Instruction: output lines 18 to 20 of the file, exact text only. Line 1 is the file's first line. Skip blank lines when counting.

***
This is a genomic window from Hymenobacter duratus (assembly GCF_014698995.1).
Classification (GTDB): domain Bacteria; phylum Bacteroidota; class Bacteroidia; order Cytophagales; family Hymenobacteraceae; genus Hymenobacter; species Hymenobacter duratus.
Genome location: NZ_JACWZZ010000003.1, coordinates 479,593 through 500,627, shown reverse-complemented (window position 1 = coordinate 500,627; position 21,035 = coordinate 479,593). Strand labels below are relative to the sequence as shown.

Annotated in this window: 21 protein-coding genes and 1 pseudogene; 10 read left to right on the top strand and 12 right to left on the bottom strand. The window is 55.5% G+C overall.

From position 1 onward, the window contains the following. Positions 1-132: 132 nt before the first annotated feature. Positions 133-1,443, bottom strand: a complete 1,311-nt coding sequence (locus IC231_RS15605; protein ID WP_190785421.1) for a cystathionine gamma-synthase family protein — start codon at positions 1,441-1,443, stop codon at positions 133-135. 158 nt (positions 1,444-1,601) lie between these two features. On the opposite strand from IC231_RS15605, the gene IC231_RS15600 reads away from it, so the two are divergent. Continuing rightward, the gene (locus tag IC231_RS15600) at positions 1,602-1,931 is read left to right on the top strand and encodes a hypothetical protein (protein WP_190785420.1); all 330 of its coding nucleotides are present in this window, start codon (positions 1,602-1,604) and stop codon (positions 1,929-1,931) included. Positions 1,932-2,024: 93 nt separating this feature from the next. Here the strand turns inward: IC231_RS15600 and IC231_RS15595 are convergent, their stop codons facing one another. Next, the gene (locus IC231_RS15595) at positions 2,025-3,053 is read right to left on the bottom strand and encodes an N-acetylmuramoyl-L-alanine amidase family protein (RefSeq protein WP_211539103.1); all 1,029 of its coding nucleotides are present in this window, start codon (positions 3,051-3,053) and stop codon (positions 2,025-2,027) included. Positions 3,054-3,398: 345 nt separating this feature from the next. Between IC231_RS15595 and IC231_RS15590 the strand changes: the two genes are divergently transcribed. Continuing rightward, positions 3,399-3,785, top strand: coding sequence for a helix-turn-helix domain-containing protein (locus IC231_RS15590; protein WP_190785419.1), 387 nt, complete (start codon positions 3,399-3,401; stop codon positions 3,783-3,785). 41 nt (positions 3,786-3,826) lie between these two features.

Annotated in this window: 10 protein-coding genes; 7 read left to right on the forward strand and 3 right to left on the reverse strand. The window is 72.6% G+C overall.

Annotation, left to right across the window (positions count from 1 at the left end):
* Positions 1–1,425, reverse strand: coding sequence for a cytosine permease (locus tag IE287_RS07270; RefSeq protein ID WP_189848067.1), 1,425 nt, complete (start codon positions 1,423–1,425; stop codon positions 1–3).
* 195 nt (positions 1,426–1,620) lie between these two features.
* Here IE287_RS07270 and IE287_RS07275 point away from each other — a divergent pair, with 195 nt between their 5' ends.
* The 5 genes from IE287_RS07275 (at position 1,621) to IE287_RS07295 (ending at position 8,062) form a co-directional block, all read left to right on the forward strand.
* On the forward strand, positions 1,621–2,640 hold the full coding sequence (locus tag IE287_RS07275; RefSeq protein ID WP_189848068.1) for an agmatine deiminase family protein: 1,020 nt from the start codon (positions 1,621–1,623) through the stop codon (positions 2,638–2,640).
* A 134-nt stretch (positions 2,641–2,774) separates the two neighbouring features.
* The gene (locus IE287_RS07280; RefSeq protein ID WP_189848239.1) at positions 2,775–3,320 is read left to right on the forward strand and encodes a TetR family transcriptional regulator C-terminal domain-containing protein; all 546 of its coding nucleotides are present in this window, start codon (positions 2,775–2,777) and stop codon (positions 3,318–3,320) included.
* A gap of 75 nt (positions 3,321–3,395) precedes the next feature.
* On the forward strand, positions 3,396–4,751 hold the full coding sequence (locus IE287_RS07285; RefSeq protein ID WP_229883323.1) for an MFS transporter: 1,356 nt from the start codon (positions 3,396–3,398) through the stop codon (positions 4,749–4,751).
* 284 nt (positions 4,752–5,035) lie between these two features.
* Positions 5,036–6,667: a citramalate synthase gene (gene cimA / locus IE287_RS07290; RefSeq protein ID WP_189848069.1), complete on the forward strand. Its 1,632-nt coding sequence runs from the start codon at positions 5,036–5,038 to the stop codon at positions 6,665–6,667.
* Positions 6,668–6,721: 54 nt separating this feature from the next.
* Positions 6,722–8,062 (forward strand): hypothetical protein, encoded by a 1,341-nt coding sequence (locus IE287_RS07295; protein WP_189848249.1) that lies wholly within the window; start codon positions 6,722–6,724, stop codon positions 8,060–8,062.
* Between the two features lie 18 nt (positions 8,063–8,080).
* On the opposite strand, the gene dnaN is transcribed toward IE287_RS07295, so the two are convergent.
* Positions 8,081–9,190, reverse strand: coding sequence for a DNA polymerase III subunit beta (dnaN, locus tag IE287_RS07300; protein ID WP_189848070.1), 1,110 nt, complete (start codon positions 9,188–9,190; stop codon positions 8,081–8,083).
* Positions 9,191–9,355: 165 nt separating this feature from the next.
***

* Positions 5,036–6,667: a citramalate synthase gene (gene cimA / locus IE287_RS07290; RefSeq protein ID WP_189848069.1), complete on the forward strand. Its 1,632-nt coding sequence runs from the start codon at positions 5,036–5,038 to the stop codon at positions 6,665–6,667.
* Positions 6,668–6,721: 54 nt separating this feature from the next.
* Positions 6,722–8,062 (forward strand): hypothetical protein, encoded by a 1,341-nt coding sequence (locus IE287_RS07295; protein WP_189848249.1) that lies wholly within the window; start codon positions 6,722–6,724, stop codon positions 8,060–8,062.